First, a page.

Editor's Note: Last month, we published a review and slide show of Doctor Atomic, the opera about J. Robert Oppenheimer and the development of the atomic bomb at Los Alamos. Today we present a review by Skeptic columnist Michael Shermer.
There are certain characters in science who stand out for their larger-than-science characteristics: Galileo and his conflicts with Papal authorities; Albert Einstein and his political dabblings and pacifist overtures; Richard Feynman and his safecracking, storytelling antics; Stephen Hawking and his ethereal brain trapped in a frozen body. Biographies, documentaries, films, and even plays have attempted to capture the essence of these giants (see QED, for example, the play starring Alan Alda as Feynman). But to my knowledge, none have had an opera produced in their likeness.
Enter Doctor Atomic, a look at the meaning behind the making of the atomic bomb from the perspective of its paterfamilias J. Robert Oppenheimer and his disparate struggles: with nature to reveal her secrets, with his conscious to ease his guilt. He also struggles with General Leslie R. Groves, the titular military head of the Manhattan Project, and with fellow physicist and future father of the H-Bomb, Edward Teller.
Doctor Atomic, which finishes a run at the Metropolitan Opera in New York Thursday (November 13) and will have another staging at the English National Opera in London, is produced by John Adams (Nixon in China) and stars Gerald Finley as Oppenheimer, Richard Paul Fink as Edward Teller, Eric Owens as General Groves, and Sasha Cooke as Oppenheimer’s long-suffering wife Kitty. The setting is Los Alamos, New Mexico, where “the gadget” was built and tested for the first time, with Act 1 about a month before completion and Act 2 the night before and the countdown to the first test at Trinity.
If you’ve not experienced an opera in modern English, it takes some getting used to. Mundane conversations take on significance when set in a foreign language, but lose that here. The gravitas of this opera, however, is in the haunting music, the dramatic sets, and especially in the subject matter itself, for seemingly commonplace dialogue is rapidly elevated when the topic is whether uranium or plutonium will kill the most people. The libretto, in fact, was pieced together from numerous historical sources, including Edward Teller’s Memoirs, historian Ferenc Szasz’s The Day the Sun Rose Twice, Robert Norris’s Racing for the Bomb, and others. When Doctor Atomic lets us in on conversations that the Los Alamos scientists had about the possibility that the test shot might set the atmosphere on fire, and gambled on the TNT equivalency of the bomb, we are listening in on history itself.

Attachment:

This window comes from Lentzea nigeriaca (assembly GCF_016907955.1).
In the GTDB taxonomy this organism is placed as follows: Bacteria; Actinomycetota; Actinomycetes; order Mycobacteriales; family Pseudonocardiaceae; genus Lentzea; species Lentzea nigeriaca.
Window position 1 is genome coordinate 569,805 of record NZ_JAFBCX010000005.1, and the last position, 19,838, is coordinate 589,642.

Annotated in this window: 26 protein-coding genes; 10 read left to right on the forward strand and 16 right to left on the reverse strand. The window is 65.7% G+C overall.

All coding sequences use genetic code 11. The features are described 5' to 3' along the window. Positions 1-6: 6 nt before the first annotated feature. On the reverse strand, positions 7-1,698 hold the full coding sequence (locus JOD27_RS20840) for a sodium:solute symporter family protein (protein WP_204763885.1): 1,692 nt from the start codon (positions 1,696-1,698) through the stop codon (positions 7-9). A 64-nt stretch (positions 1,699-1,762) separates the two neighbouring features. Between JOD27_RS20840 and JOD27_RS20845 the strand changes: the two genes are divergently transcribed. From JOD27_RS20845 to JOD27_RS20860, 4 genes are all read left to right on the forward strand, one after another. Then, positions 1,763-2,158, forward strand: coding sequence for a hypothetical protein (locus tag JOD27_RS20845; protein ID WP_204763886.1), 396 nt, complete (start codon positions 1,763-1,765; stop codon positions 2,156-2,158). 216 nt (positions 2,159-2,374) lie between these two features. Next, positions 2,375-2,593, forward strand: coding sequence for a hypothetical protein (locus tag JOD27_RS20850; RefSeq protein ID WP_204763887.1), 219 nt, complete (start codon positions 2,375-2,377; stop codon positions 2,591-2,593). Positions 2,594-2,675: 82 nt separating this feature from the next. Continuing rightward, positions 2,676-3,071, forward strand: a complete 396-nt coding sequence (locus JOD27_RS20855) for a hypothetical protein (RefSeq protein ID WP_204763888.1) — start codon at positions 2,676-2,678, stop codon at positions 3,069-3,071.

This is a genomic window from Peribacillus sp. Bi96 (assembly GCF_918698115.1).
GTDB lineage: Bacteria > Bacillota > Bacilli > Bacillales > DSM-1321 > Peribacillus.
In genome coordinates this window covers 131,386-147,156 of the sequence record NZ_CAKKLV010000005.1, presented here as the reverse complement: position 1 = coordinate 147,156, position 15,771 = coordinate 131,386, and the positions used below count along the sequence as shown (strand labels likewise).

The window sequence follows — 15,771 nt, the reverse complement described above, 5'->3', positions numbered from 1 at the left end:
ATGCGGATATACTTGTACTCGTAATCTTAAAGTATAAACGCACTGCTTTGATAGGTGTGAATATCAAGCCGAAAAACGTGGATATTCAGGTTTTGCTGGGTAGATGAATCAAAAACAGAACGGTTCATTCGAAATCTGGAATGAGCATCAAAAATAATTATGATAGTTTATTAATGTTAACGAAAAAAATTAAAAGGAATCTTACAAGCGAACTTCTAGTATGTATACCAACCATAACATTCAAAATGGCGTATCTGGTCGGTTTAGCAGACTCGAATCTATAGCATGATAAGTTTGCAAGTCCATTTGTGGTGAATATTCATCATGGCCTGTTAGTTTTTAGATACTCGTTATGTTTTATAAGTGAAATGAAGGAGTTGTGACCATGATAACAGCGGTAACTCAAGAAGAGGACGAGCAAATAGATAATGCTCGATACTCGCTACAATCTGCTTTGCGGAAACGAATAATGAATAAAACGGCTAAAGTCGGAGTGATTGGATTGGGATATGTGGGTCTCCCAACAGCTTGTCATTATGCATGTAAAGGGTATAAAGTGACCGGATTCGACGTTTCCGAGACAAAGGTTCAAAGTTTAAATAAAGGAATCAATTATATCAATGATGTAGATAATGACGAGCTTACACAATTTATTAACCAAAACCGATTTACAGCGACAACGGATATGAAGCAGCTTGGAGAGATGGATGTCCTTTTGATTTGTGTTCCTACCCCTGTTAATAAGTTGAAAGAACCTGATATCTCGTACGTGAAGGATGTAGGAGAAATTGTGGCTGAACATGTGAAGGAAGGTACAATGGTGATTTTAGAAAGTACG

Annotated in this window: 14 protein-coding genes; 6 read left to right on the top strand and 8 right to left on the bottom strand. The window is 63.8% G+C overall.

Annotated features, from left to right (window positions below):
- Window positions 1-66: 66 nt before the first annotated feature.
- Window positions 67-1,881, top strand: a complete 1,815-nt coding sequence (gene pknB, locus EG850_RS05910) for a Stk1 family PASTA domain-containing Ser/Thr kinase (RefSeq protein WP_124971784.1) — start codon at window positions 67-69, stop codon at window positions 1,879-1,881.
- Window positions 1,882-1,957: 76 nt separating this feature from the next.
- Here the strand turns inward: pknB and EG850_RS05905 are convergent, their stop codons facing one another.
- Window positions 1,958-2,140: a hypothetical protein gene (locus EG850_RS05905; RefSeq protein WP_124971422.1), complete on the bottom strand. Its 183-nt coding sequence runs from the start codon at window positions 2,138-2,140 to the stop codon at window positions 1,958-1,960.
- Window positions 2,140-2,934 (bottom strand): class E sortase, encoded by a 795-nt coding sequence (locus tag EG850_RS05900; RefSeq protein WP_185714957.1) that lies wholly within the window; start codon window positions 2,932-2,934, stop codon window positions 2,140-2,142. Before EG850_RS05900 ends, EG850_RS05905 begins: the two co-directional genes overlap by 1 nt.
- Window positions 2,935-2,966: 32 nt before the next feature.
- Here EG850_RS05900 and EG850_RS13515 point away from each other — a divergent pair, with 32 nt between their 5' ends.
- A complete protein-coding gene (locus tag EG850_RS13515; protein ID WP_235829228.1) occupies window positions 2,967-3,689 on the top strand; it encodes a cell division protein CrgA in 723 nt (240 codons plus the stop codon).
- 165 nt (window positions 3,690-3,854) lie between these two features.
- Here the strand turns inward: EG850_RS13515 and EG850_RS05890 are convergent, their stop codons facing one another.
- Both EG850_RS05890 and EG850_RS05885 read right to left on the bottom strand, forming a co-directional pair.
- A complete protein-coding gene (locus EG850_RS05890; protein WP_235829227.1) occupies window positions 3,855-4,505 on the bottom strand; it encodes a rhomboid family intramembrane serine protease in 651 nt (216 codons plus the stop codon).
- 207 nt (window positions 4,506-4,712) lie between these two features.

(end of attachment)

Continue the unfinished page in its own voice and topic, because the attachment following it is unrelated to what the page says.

The opera is long (3.5 hours with intermission), with several interludes not critical to the making, morality, or meaning of the bomb (for example, Groves’s ruminations on diets and his weight). The magnificence of the music, dialogue, sets, costumes, and lighting more than makes up for the length. You feel transported in time, and the opera ends with the audience in the White Sands desert at ground zero—Trinity—played up for its theological meaning. That was the name Oppenheimer gave it, based on Donne’s Holy Sonnet XIV: “Batter my heart, three person’d God; for you / As yet but knocke, breathe, shine, and seeke to mend; / That I might rise, and stand, o’erthrow mee,’ and bend / Your force, to breake, blowe, burn and make me new.”
This is, in fact, the underlying leitmotif of Doctor Atomic, and explains my trifling disappointment at the anticlimatic ending to an opera about what is arguably the most climatic event of the 20th century. I was fully expecting the dramatic countdown to the explosion—conveyed by numerous ticking clocks—to end in a flash of light to fill the Met, with Oppenheimer uttering his famous reflection from the Bhagavad Gita: “Now I am become Death, the destroyer of worlds.” Instead, a glow on the horizon signals test success, and as the chorus goes silent from their wordless vibratory exclamations and the cast stares straight ahead at us, we were treated to a Japanese woman’s voice calling for a drink of water. We were suddenly transported to Hiroshima and the audience was the bomb.
Still, Doctor Atomic is a work of stunning depth and unqualified emotion that should be appreciated by sell-out audiences for years to come, for its themes echo the Faustian bargain we continue to make by advancing 21st century science when 1st century political regimes rule parts of the world.
Photo of Gerald Finley as J. Robert Oppenheimer courtesy of the Metropolitan Opera